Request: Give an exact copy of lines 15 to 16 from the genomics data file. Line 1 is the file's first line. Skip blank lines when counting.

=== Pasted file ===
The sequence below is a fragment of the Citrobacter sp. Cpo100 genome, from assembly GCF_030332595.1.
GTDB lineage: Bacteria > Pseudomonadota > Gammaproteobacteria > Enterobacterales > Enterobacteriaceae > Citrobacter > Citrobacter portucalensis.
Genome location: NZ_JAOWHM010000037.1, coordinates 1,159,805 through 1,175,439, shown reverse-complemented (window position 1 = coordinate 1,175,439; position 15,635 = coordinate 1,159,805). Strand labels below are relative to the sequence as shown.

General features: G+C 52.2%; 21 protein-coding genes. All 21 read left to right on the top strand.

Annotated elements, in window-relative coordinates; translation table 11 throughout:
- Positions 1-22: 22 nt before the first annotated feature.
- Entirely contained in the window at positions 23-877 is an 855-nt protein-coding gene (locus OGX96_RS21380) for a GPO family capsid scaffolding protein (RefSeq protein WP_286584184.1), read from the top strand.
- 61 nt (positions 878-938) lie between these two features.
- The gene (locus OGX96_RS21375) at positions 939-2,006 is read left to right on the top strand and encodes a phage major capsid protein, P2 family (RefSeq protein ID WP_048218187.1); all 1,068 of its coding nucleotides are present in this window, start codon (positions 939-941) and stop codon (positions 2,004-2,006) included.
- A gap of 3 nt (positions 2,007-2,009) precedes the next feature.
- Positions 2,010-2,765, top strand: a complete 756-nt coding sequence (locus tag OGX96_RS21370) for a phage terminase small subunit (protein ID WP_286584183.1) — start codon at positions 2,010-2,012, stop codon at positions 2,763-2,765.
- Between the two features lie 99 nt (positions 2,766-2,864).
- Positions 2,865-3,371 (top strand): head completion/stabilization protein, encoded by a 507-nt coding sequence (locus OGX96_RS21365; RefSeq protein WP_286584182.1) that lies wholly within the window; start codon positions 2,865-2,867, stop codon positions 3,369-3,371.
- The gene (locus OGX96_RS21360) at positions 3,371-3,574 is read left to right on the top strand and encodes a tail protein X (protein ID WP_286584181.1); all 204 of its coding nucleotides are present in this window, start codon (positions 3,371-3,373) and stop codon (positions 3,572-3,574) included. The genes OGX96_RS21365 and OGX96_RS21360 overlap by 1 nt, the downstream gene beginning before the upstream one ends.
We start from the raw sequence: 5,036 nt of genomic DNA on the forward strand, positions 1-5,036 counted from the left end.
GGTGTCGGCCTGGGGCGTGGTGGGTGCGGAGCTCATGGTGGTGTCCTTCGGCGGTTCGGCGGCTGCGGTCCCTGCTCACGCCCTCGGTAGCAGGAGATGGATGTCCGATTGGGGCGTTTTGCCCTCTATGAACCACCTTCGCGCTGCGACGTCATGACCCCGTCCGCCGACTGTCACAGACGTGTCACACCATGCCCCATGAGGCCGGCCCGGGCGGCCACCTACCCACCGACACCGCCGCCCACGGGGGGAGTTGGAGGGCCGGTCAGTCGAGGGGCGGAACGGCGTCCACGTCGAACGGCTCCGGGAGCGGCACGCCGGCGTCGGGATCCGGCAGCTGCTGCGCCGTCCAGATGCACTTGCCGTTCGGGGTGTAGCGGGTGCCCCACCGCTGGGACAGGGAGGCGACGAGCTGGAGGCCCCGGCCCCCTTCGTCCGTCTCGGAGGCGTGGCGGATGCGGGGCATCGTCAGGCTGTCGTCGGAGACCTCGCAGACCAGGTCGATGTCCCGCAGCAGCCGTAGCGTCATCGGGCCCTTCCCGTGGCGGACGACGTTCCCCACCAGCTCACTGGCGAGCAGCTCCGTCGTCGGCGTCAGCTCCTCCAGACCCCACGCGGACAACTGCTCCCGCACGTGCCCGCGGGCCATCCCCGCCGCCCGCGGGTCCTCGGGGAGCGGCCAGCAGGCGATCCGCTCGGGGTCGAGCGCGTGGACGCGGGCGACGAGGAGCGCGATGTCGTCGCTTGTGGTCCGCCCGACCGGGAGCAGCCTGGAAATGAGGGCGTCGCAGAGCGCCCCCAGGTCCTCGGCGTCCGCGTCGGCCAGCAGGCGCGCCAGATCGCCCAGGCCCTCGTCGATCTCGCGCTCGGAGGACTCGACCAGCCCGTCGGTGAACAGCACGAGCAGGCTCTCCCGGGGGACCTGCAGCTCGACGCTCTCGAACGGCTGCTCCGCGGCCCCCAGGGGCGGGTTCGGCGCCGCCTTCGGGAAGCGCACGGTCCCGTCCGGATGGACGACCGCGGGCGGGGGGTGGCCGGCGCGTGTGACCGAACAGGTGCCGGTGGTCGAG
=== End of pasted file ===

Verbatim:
We start from the raw sequence: 5,036 nt of genomic DNA on the forward strand, positions 1-5,036 counted from the left end.
GGTGTCGGCCTGGGGCGTGGTGGGTGCGGAGCTCATGGTGGTGTCCTTCGGCGGTTCGGCGGCTGCGGTCCCTGCTCACGCCCTCGGTAGCAGGAGATGGATGTCCGATTGGGGCGTTTTGCCCTCTATGAACCACCTTCGCGCTGCGACGTCATGACCCCGTCCGCCGACTGTCACAGACGTGTCACACCATGCCCCATGAGGCCGGCCCGGGCGGCCACCTACCCACCGACACCGCCGCCCACGGGGGGAGTTGGAGGGCCGGTCAGTCGAGGGGCGGAACGGCGTCCACGTCGAACGGCTCCGGGAGCGGCACGCCGGCGTCGGGATCCGGCAGCTGCTGCGCCGTCCAGATGCACTTGCCGTTCGGGGTGTAGCGGGTGCCCCACCGCTGGGACAGGGAGGCGACGAGCTGGAGGCCCCGGCCCCCTTCGTCCGTCTCGGAGGCGTGGCGGATGCGGGGCATCGTCAGGCTGTCGTCGGAGACCTCGCAGACCAGGTCGATGTCCCGCAGCAGCCGTAGCGTCATCGGGCCCTTCCCGTGGCGGACGACGTTCCCCACCAGCTCACTGGCGAGCAGCTCCGTCGTCGGCGTCAGCTCCTCCAGACCCCACGCGGACAACTGCTCCCGCACGTGCCCGCGGGCCATCCCCGCCGCCCGCGGGTCCTCGGGGAGCGGCCAGCAGGCGATCCGCTCGGGGTCGAGCGCGTGGACGCGGGCGACGAGGAGCGCGATGTCGTCGCTTGTGGTCCGCCCGACCGGGAGCAGCCTGGAAATGAGGGCGTCGCAGAGCGCCCCCAGGTCCTCGGCGTCCGCGTCGGCCAGCAGGCGCGCCAGATCGCCCAGGCCCTCGTCGATCTCGCGCTCGGAGGACTCGACCAGCCCGTCGGTGAACAGCACGAGCAGGCTCTCCCGGGGGACCTGCAGCTCGACGCTCTCGAACGGCTGCTCCGCGGCCCCCAGGGGCGGGTTCGGCGCCGCCTTCGGGAAGCGCACGGTCCCGTCCGGATGGACGACCGCGGGCGGGGGGTGGCCGGCGCGTGTGACCGAACAGGTGCCGGTGGTCGAG